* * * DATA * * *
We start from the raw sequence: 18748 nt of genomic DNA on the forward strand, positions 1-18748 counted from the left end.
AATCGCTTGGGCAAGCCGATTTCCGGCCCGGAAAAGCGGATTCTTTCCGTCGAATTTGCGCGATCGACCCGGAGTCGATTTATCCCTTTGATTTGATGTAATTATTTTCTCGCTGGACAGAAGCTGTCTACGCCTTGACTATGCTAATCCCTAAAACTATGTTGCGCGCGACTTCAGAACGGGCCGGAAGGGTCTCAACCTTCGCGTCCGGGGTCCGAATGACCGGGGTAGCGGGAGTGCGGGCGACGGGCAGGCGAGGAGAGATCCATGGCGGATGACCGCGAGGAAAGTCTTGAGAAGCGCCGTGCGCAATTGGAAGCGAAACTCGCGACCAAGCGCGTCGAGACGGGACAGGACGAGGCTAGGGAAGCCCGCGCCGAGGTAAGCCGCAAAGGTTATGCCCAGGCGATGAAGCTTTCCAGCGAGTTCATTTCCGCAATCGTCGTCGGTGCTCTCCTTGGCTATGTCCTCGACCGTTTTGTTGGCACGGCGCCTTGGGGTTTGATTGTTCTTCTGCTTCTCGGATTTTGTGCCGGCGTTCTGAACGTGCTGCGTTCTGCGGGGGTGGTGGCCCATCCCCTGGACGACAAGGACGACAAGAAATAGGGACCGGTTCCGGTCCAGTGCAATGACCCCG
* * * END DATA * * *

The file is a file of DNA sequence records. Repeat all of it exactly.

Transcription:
We start from the raw sequence: 18748 nt of genomic DNA on the forward strand, positions 1-18748 counted from the left end.
AATCGCTTGGGCAAGCCGATTTCCGGCCCGGAAAAGCGGATTCTTTCCGTCGAATTTGCGCGATCGACCCGGAGTCGATTTATCCCTTTGATTTGATGTAATTATTTTCTCGCTGGACAGAAGCTGTCTACGCCTTGACTATGCTAATCCCTAAAACTATGTTGCGCGCGACTTCAGAACGGGCCGGAAGGGTCTCAACCTTCGCGTCCGGGGTCCGAATGACCGGGGTAGCGGGAGTGCGGGCGACGGGCAGGCGAGGAGAGATCCATGGCGGATGACCGCGAGGAAAGTCTTGAGAAGCGCCGTGCGCAATTGGAAGCGAAACTCGCGACCAAGCGCGTCGAGACGGGACAGGACGAGGCTAGGGAAGCCCGCGCCGAGGTAAGCCGCAAAGGTTATGCCCAGGCGATGAAGCTTTCCAGCGAGTTCATTTCCGCAATCGTCGTCGGTGCTCTCCTTGGCTATGTCCTCGACCGTTTTGTTGGCACGGCGCCTTGGGGTTTGATTGTTCTTCTGCTTCTCGGATTTTGTGCCGGCGTTCTGAACGTGCTGCGTTCTGCGGGGGTGGTGGCCCATCCCCTGGACGACAAGGACGACAAGAAATAGGGACCGGTTCCGGTCCAGTGCAATGACCCCG